How to Get Toolbar Back in Photoshop
But what happens if I somehow lose the Toolbar? To show the Photoshop Toolbar, simply click the Window menu and then Tools.
Most commonly used Photoshop tools at a Glance
- Move Tool – To move a part of any image.
- Marquee Tools – To give any particular shape of an image.
- Lasso Tools – To make any selection on an image.
- Quick Selection Tool/Magic Wand Tool – To make a quick selection.
- Crop Tool – To crop any part of an image.
- Eyedropper Tool – To sample a color from any image.
- Spot Healing Brush/Healing Brush/Patch Tool/Content-Aware Move Tool/Red Eye Tool – To fill or remove in any area in an image.
- Brush Tool – To retouch the image.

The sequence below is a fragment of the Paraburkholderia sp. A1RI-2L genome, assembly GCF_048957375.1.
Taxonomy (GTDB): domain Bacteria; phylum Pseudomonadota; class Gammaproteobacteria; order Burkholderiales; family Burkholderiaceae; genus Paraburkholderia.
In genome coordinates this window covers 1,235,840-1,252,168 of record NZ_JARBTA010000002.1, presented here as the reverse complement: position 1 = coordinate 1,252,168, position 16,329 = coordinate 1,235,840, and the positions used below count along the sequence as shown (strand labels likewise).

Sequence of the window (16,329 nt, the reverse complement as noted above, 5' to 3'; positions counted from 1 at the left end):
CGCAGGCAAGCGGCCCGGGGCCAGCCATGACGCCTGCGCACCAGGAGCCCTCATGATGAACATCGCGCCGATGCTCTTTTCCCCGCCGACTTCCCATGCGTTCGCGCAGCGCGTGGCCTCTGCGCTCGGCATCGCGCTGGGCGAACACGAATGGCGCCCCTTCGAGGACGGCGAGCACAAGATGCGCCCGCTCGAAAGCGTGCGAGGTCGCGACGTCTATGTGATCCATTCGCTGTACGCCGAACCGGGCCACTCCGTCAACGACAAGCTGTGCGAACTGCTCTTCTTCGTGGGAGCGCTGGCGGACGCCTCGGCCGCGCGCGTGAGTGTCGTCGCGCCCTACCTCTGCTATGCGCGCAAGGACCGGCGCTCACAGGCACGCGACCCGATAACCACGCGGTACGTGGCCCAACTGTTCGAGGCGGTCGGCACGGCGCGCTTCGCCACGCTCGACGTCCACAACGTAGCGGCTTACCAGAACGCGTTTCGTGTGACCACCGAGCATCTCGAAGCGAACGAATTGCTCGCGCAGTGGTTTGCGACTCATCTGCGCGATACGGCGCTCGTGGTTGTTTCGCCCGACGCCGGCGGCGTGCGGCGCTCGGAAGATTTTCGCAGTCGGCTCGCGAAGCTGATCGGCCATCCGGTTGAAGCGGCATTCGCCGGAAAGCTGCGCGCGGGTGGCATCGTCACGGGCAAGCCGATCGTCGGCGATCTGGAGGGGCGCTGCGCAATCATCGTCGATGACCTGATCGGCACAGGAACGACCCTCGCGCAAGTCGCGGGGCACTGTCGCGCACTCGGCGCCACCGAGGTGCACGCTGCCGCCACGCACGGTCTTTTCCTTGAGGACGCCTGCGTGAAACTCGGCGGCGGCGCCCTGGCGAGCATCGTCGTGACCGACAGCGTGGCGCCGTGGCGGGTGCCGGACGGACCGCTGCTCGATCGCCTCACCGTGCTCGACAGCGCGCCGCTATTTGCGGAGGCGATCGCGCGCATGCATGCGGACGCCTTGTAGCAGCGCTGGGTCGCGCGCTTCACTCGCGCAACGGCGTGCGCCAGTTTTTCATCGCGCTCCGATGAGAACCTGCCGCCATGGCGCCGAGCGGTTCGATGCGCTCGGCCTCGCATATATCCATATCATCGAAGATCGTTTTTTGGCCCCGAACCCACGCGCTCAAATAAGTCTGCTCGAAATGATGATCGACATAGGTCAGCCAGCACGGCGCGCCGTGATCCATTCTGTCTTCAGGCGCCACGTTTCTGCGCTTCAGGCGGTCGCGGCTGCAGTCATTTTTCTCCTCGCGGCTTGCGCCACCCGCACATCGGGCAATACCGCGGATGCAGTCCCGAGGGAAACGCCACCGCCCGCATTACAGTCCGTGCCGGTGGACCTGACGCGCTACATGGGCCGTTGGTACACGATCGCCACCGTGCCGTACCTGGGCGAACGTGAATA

- Clone Stamp Tool/Pattern Stamp Tool – To clone of copy image information.
- History Brush Tool – To undo any tool used earlier.
- Eraser Tool/Background Eraser Tool/Magic Eraser Tool – To remove any section of an image.
- Blur Tool/Smudge Tool/Sharpen Tool – To blend color in various ranges.
- Dodge Tool – To highlight in different tone on any image.
- Text Tool – To write text anyway.
- Pen Tool – To draw paths around objects.
- Shape Tools – To give various shapes.
- Hand Tool – To move any area of an image.
- Zoom Tool – To zoom in and zoom out.
We will be using the following image whenever possible to demonstrate each tool.
1. Move Tool
The Move Tool allows you to move part of a layered image to a new location. The very first thing that you need to know about the Move Tool that it only works when there is something to move inside the image. If your image has one layer and it is locked, the Move Tool cannot do anything to move the image. You need at least two layers to use the Move Tool. You can also use Move Tool with a single layer provided the single layer is unlocked.
In the image below, the window to the left of the model is in its own layer.